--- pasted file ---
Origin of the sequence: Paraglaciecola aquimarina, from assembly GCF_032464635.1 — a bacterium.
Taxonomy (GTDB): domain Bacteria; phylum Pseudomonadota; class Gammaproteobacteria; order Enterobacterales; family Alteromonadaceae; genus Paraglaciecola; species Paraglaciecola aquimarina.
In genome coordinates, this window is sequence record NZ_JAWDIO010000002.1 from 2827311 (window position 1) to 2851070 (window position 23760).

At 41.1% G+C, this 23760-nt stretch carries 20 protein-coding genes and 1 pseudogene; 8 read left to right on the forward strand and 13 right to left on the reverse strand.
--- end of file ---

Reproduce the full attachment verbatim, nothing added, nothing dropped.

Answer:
Origin of the sequence: Paraglaciecola aquimarina, from assembly GCF_032464635.1 — a bacterium.
Taxonomy (GTDB): domain Bacteria; phylum Pseudomonadota; class Gammaproteobacteria; order Enterobacterales; family Alteromonadaceae; genus Paraglaciecola; species Paraglaciecola aquimarina.
In genome coordinates, this window is sequence record NZ_JAWDIO010000002.1 from 2827311 (window position 1) to 2851070 (window position 23760).

At 41.1% G+C, this 23760-nt stretch carries 20 protein-coding genes and 1 pseudogene; 8 read left to right on the forward strand and 13 right to left on the reverse strand.